December 04, 2022
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Source: GNA  

The Crops Research Institute (CRI) of the Centre for Scientific and Industrial Research (CSIR) has trained 110 farmers in Asesewa in the Upper Manya Krobo District to combat cassava viral infections.

The training dubbed, "Together let’s save our cassava," also featured agriculture extension officers who were taught on the impacts of cassava mosaic virus disease, which has proven to be transmitted by whiteflies and cuttings.

The seriousness of the virus disease and its adverse impact on food security and nutrition moved the CRI to step in and assist local farmers to be able to manage it properly and shore up cassava production.

Farmers in four districts of the Volta Region have doubled their revenue and increased productivity by 61% from the cultivation of improved cassava in three years, a study has revealed.

Each of 187 farmers in the districts of Ho West, Adaklu, Central Tongu, and Ho Municipal who had adopted the improved cassava variety under the “Modernising Agriculture in Ghana project” (MAG), increased their revenue from GH5,040 in 2017 to 10,662 in 2020 averagely.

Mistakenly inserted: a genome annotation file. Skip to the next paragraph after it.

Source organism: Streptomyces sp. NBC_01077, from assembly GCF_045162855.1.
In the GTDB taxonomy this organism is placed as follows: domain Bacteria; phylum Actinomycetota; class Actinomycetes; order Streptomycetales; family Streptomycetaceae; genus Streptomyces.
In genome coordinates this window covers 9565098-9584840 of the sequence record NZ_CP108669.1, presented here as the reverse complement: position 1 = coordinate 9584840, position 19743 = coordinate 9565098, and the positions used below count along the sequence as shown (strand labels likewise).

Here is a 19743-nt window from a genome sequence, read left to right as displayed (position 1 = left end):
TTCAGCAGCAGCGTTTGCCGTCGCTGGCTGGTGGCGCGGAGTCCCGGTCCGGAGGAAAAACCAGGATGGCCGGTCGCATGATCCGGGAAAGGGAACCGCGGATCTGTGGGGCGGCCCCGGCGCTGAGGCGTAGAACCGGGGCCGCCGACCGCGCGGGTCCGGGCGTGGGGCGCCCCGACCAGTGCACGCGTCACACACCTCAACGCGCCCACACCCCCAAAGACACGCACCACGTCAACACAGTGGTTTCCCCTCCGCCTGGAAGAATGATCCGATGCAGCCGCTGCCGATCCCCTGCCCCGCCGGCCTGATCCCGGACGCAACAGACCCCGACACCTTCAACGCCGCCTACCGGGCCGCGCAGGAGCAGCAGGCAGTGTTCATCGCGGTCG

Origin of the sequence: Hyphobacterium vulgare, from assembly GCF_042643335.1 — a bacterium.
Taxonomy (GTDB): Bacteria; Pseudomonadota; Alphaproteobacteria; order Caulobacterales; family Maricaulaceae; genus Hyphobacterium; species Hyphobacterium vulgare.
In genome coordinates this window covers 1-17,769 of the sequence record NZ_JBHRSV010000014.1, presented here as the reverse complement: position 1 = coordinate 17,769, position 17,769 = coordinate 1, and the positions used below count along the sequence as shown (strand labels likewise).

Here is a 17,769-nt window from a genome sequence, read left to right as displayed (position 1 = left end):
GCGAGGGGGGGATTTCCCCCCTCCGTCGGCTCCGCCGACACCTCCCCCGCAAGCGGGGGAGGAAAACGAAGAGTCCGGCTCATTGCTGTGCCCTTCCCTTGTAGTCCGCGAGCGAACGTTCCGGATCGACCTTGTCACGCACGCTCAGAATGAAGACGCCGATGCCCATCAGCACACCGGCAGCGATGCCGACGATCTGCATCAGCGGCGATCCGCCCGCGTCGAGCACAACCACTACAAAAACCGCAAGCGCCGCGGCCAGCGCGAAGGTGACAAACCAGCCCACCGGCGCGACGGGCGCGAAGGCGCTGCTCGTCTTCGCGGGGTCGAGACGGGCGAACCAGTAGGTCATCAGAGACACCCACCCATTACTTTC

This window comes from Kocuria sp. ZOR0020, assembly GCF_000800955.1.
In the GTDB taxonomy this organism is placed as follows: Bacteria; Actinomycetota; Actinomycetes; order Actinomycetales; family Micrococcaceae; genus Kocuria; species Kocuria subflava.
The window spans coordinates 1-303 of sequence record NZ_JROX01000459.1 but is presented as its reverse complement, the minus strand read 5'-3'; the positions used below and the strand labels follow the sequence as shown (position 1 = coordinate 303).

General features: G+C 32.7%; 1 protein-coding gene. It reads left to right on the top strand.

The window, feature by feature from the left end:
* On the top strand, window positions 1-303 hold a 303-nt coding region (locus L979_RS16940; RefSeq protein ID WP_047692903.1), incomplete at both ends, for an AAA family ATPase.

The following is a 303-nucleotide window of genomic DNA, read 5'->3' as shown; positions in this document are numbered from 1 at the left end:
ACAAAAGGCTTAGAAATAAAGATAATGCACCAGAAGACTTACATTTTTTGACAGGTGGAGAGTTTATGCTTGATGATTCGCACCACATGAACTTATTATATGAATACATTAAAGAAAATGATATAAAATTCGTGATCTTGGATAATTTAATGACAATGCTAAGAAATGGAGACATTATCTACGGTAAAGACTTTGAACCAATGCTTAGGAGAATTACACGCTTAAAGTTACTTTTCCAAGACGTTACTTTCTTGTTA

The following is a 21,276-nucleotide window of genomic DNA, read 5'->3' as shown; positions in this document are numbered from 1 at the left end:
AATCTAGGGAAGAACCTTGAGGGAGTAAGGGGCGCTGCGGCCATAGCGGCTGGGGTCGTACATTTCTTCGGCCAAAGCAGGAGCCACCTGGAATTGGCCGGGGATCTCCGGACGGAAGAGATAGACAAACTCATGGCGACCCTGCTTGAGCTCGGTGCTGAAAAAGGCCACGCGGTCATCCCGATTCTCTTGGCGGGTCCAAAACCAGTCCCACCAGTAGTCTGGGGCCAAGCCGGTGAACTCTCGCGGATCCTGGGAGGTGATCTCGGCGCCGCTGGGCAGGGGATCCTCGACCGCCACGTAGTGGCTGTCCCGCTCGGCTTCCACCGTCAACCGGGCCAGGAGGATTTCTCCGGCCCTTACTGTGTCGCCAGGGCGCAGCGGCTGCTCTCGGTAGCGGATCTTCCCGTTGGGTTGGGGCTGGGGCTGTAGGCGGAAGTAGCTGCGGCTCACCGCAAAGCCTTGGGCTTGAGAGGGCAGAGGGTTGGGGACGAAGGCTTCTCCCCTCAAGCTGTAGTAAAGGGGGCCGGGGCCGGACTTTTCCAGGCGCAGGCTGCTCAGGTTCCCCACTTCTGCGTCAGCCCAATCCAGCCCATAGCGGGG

The study was conducted by the Science and Technology Policy Research Institute (STEPRI) of the Council for Scientific and Industrial Research (CSIR) and disclosed in a MAG dissemination workshop held on December 21, in Accra.

Meanwhile, the non-adopters on average had increased revenue from GH 3,405 in 2017 to 4,702 in 2020.

The MAG project was a five-year initiative introduced in 2017 to provide budgetary and technical support in response to the objectives of food and agricultural sector development policies, productivity, and value chain management issues to increase farmers’ incomes and livelihoods.

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